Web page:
Wine is a very old and complex drink with a long and fascinating history. It will take you years of study to really understand its intricacy and become a wine connoisseur. Today, it’s the occasion to sharpen your wine facts!
Still, there are a few facts about wine that everyone can grasp quickly, just in case you find yourself at a posh party and you want to make a good first impression.
Well, let’s go together through the most amazing facts about wine and make you wine smart in less than 5 minutes.
1. Drinking wine can improve your sex life
This is perhaps one of the most amazing and interesting facts about wine. When drunk regularly it can actually help you boost your sex drive. An Italian study showed that women who have 2 glasses of wine daily, enjoy physical pleasure much more intensely than women who don’t drink wine at all. A very good reason to start drinking wine, isn’t it?
2. The world’s biggest red wine consumers are the Chinese but a really small country is rocking first place per capita basis
The Chinese drank their way to a record 155 million 9-litre cases of red wine in 2013, thereby surpassing the French whose consumption decreased by 18 % to 150 million cases. The increasing popularity of red wine in China is largely due to the fact that red is considered to be a lucky color. This symbolic importance combined with the health improving virtues of the drink, encourage Chinese to grab a bottle from the supermarket shelf more and more often.
A nod to our friends at cheers-wines.com growing very rapidly in the Chinese wine market!
Can you guess who the biggest wine consumers in the world are? Well, while Italy is world’s biggest wine producer, Italian are only #4 on our wine consumers list surpassed by France and Portugal.
When it comes to the biggest US wine consumers the leaders are: California, New York followed by Florida.
France still drink more wine (all categories) per capita than the Chinese with 53 liters per capita per year versus 1.9 in China.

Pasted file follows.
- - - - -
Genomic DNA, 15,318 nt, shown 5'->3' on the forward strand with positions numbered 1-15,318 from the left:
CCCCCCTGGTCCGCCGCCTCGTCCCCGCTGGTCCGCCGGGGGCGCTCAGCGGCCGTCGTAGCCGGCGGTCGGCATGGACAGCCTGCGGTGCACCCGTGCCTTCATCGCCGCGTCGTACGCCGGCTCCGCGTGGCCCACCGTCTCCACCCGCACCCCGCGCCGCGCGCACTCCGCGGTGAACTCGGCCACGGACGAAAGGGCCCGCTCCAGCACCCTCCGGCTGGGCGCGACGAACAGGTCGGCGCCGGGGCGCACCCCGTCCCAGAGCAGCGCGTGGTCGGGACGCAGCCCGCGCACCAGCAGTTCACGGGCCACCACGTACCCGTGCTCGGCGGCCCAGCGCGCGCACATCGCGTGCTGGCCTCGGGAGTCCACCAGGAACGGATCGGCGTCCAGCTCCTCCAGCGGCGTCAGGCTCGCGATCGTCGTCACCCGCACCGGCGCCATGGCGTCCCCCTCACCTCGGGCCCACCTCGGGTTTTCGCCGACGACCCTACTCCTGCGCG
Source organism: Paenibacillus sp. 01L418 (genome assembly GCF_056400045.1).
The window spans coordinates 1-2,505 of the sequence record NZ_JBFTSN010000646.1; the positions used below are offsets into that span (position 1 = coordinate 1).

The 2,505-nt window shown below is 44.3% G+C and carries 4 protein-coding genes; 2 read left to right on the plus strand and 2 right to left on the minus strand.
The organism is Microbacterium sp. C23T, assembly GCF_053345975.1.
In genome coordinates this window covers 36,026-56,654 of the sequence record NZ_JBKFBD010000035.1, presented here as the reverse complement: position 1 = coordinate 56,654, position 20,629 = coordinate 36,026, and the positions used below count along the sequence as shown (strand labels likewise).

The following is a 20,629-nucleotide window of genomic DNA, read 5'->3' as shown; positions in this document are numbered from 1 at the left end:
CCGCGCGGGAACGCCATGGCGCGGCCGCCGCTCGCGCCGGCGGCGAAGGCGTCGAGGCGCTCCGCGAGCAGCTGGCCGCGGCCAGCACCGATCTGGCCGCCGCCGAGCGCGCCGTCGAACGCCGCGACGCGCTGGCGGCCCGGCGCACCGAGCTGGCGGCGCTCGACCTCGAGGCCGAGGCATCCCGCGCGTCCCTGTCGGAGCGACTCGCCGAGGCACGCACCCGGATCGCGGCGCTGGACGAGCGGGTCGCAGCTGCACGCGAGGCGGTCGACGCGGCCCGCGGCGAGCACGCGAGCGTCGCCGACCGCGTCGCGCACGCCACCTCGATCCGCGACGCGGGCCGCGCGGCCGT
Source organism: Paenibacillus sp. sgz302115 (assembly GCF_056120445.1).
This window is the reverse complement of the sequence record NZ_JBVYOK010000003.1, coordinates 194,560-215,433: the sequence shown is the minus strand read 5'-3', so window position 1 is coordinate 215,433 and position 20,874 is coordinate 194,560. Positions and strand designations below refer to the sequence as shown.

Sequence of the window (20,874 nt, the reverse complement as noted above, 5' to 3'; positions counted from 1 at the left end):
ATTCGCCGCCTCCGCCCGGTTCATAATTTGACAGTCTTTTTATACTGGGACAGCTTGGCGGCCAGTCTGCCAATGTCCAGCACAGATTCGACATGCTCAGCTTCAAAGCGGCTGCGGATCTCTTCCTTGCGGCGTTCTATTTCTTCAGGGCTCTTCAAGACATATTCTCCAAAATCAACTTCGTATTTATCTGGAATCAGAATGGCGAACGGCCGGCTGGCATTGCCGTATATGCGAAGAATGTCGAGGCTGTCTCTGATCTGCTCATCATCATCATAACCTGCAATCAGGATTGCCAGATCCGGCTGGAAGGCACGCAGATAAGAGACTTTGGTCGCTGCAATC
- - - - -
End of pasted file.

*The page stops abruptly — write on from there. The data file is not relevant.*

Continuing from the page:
But which country drinks the most wine per capita? The Vatican with 74 liters per capita per year which is about 99 bottles of 75cl per year !
3. We have monks to thank for our wine
Monastic orders such as the Cistercians and Benedictines preserved and innovated the art of winemaking during the Middle Ages. It is thanks to their research and indefatigable efforts we have such an elaborate winemaking technology today. One of the world’s most famous Champagnes Dom Pérignon was named after a monk. Dom Pierre Pérignon (1638-1715), an early advocate of organic wine-making, experimented with new methods, successfully improving the winemaking process. His practices and techniques are still used today.
4. Not every wine improves your health
Red wines are known to contain many beneficial antioxidants such as polyphenol and resveratrol that have cardio-protective effects and anti-cancer properties. Grape skin is especially rich in antioxidants. Since red wine is fermented together with its skin, it has more antioxidants than white wine which is processed without its skin. White wine may even slightly increase the risk of contracting cancer, especially of the digestive tract, as some studies show. So, don’t drink more than 1 or 2 glasses of wine per day!